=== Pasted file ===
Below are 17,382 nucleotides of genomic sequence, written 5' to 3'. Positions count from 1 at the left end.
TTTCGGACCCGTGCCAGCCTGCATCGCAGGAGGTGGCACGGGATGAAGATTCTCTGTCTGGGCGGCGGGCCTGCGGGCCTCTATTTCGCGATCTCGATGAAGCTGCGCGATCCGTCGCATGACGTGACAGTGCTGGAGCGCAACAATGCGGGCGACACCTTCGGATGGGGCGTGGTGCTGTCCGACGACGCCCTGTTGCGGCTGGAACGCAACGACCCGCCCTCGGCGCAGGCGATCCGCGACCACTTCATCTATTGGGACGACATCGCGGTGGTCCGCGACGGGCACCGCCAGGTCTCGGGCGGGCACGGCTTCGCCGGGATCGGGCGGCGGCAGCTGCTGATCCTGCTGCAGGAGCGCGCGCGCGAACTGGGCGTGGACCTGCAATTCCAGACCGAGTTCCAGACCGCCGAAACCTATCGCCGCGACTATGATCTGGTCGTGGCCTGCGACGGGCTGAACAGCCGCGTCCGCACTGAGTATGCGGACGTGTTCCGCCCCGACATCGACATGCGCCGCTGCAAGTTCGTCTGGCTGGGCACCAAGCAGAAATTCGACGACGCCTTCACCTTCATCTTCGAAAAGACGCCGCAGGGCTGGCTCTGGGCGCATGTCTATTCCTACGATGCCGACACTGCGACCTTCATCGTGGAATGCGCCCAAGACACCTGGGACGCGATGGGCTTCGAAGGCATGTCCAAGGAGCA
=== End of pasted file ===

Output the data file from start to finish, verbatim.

Below are 17,382 nucleotides of genomic sequence, written 5' to 3'. Positions count from 1 at the left end.
TTTCGGACCCGTGCCAGCCTGCATCGCAGGAGGTGGCACGGGATGAAGATTCTCTGTCTGGGCGGCGGGCCTGCGGGCCTCTATTTCGCGATCTCGATGAAGCTGCGCGATCCGTCGCATGACGTGACAGTGCTGGAGCGCAACAATGCGGGCGACACCTTCGGATGGGGCGTGGTGCTGTCCGACGACGCCCTGTTGCGGCTGGAACGCAACGACCCGCCCTCGGCGCAGGCGATCCGCGACCACTTCATCTATTGGGACGACATCGCGGTGGTCCGCGACGGGCACCGCCAGGTCTCGGGCGGGCACGGCTTCGCCGGGATCGGGCGGCGGCAGCTGCTGATCCTGCTGCAGGAGCGCGCGCGCGAACTGGGCGTGGACCTGCAATTCCAGACCGAGTTCCAGACCGCCGAAACCTATCGCCGCGACTATGATCTGGTCGTGGCCTGCGACGGGCTGAACAGCCGCGTCCGCACTGAGTATGCGGACGTGTTCCGCCCCGACATCGACATGCGCCGCTGCAAGTTCGTCTGGCTGGGCACCAAGCAGAAATTCGACGACGCCTTCACCTTCATCTTCGAAAAGACGCCGCAGGGCTGGCTCTGGGCGCATGTCTATTCCTACGATGCCGACACTGCGACCTTCATCGTGGAATGCGCCCAAGACACCTGGGACGCGATGGGCTTCGAAGGCATGTCCAAGGAGCA